Stress is a common fact of everyday life. However, in addition to unavoidable daily stress,…
Does Early Life Stress Help Predict Young Adults’ Involvement in Drug Abuse?
Stress is the common term for the mental or emotional pressures that surface in everyday life or appear in extraordinary circumstances. While most people adapt well to stress in most situations, certain stressful experiences can have lasting negative consequences on physical and psychological health. In a study published in March 2014 in the journal Addiction, researchers from three U.S. universities explored the potential role of significant family stress in early life on the chances that a young adult will increase consumption of drugs and potentially qualify as a drug abuser.
Drug Use and Drug Abuse
Broadly speaking, drug use can refer to the intake of a legitimately prescribed medication, an illicitly used medication or an illegal drug that has no role in medical treatment. Drug abuse refers to the misuse of a prescribed medication, illicit medication or illegal drug. When illicit medications and illegal drugs are involved, drug use and drug abuse basically function as synonymous terms. In some cases, drug abuse rises to a level of medical seriousness that warrants diagnosis by a doctor. Under current terms established by the American Psychiatric Association, medically serious drug abuse qualifies as a form of a wide-ranging condition called substance use disorder. The same diagnosis applies to drug abusers who have developed physical dependence and other symptoms of drug addiction. Known risk factors for developing diagnosable problems with abuse or addiction include genetic predisposition, specific aspects of a person’s biology, environmental influences at various stages of life and the combined influence of genetics and environment on the normal course of early life development.
Stress can include anything from the relatively minor pressures of maintaining a productive daily routine to the severe pressures associated with exposure to certain traumatic, life-threatening events or situations. Since human beings have always been exposed to stress, the body has developed a number of built-in coping mechanisms, including the classic “fight-or-flight” response, which temporarily alters critical functions such as the heart rate and breathing rate in order to increase the odds of immediate survival in potentially lethal circumstances. When stress overwhelms any given person’s coping capacity, he or she can experience a range of damaging short- or long-term consequences, including increased susceptibility to infection, increased risks for developing diagnosable symptoms of certain forms of mental illness and increased risks for developing chronic health problems such as type 2 diabetes and cardiovascular (heart and blood vessel) disease.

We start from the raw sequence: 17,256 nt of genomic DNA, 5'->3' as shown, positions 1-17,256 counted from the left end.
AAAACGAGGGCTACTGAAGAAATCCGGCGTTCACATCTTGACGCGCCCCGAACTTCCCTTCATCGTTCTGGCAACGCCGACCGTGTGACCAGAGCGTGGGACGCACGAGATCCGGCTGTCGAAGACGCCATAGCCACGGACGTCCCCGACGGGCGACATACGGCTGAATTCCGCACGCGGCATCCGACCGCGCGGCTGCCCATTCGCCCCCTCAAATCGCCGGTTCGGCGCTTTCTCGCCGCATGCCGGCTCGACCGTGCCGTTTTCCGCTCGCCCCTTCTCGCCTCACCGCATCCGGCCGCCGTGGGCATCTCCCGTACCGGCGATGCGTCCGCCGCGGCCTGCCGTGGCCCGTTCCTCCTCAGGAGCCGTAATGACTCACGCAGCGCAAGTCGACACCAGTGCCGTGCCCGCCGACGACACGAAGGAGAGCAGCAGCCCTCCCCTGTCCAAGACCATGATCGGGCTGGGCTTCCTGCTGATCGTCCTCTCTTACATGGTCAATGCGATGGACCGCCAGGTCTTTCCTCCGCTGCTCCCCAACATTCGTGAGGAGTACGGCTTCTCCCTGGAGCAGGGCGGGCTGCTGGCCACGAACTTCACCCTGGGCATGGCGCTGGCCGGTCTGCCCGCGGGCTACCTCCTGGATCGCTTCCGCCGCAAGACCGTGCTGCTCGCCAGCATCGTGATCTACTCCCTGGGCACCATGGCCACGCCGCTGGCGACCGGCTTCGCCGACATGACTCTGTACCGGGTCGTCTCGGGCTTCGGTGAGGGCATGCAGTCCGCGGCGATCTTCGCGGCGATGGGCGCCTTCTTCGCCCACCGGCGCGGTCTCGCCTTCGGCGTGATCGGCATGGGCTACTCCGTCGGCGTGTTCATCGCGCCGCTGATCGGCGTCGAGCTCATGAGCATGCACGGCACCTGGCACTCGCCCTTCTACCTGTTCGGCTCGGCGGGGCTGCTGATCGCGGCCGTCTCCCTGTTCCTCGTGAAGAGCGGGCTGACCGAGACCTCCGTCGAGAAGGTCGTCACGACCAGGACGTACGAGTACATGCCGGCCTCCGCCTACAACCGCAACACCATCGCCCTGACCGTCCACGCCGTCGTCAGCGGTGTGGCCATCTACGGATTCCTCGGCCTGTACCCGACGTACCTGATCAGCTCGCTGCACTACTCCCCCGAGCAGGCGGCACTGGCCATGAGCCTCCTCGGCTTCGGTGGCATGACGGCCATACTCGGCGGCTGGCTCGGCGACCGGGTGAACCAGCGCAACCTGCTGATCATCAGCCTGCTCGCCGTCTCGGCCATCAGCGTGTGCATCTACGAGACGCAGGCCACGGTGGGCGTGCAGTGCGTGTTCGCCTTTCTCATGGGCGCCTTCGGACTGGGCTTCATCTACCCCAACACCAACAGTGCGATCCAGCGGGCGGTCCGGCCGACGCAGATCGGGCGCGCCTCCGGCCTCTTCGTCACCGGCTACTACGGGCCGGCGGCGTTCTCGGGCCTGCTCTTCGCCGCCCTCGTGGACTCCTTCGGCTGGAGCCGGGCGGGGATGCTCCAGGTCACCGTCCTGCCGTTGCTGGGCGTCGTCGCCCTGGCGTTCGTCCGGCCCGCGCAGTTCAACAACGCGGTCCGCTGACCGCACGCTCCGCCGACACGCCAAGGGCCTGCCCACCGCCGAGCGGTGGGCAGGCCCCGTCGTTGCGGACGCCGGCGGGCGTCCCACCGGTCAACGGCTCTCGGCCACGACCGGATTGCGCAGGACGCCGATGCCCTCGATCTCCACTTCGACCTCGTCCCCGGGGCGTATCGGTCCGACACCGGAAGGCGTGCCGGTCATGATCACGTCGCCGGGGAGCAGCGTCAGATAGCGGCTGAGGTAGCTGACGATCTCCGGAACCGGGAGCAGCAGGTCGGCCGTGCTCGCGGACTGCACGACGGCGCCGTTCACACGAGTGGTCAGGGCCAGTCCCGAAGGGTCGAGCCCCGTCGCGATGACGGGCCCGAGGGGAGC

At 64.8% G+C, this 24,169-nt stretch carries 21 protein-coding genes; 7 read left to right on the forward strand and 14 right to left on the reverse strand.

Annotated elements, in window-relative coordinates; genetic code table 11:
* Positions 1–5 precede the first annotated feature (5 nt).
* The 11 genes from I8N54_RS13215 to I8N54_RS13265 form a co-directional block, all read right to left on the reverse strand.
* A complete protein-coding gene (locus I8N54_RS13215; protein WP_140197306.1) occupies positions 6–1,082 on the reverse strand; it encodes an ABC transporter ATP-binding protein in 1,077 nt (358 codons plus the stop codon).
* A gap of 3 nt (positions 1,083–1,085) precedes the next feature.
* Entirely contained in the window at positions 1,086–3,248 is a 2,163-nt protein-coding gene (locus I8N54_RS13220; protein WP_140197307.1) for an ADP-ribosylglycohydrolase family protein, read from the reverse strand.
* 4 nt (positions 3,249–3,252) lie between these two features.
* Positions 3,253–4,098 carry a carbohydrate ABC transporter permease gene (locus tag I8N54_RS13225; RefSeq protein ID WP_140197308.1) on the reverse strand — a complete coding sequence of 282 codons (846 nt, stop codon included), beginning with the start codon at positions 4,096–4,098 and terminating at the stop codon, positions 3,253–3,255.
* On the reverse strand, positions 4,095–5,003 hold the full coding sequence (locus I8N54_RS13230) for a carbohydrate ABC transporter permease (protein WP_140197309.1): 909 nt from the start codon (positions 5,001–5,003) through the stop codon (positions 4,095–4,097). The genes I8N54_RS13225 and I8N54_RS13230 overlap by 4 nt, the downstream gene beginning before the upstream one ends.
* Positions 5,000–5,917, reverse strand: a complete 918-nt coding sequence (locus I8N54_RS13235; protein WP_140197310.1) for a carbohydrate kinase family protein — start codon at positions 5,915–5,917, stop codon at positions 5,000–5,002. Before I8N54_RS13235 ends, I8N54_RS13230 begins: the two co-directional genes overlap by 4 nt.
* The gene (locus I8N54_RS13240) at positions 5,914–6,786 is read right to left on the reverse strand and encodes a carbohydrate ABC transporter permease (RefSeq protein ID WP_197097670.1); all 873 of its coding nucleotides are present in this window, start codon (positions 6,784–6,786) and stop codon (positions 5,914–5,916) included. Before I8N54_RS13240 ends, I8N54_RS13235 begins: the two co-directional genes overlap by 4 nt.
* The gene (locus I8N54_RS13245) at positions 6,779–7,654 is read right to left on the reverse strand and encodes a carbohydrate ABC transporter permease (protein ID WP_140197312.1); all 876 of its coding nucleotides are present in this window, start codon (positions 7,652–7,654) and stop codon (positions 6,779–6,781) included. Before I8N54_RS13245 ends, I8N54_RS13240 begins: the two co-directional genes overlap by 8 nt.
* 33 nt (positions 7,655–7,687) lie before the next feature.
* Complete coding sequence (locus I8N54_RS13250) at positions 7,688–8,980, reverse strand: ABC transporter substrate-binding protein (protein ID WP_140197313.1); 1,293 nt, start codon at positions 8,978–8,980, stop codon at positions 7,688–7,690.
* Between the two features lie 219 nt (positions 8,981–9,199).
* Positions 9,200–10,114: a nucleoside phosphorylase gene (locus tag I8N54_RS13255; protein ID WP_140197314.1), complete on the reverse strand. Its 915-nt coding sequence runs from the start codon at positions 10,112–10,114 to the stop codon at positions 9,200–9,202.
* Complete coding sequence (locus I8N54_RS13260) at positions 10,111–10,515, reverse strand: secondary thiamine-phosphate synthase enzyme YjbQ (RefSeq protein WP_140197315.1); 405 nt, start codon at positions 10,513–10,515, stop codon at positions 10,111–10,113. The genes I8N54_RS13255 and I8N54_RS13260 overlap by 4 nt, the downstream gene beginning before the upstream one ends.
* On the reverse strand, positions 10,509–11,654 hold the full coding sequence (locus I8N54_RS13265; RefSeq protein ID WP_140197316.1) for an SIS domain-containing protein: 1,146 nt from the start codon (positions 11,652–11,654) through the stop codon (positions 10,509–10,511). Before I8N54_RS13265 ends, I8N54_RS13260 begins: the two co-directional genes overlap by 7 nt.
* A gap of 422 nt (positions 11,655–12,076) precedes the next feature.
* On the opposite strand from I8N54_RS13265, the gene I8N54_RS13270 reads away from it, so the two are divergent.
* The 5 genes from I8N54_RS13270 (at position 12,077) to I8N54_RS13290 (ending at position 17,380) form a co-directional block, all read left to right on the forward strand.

Early Life Stress and Drug Abuse
In the study published in Addiction, researchers from the University of Georgia, Northwestern University and the University of Houston used a one-year examination of 456 African-American men to explore the impact of stress on drug use among young adults. All study participants were in their 19th year when the project began and lived outside of urban population centers. The researchers gathered information on these individuals’ level of involvement in drug use and relative willingness to delay short-term rewards in order to receive greater rewards in the future. In addition, they tested each participant’s levels of two hormones, epinephrine and norepinephrine, which naturally rise in stressful circumstances.
After collating and analyzing the collected data, the researchers concluded that the study participants who had elevated levels of epinephrine and norepinephrine at age 19 were substantially more likely to have increased their level of drug use by age 20 than the participants without elevated levels of these stress hormones. They also concluded that those individuals with elevated stress hormone levels at age 19 were significantly more likely to prefer small, short-term rewards to larger, longer-term rewards. This is a crucial fact, since people with a marked preference for short-term rewards commonly display impulsive behaviors that increase their risks for substance use and problems with substance abuse.
In a second, overlapping study, the same team of researchers assessed the same group of participants’ level of exposure to two key early-life stressors—having poor parental support and having parents with mental health problems—before reaching adolescence. Half of the participants received a childhood intervention designed to offset the effects of these stressors. The researchers concluded that the individuals who did not receive the childhood intervention were the same individuals with heightened levels of stress hormones at age 19. They also concluded that the individuals who received the intervention had substantially lower levels of stress hormones at the same age, and also had smaller chances of increasing their potentially problematic involvement in drug abuse at age 20.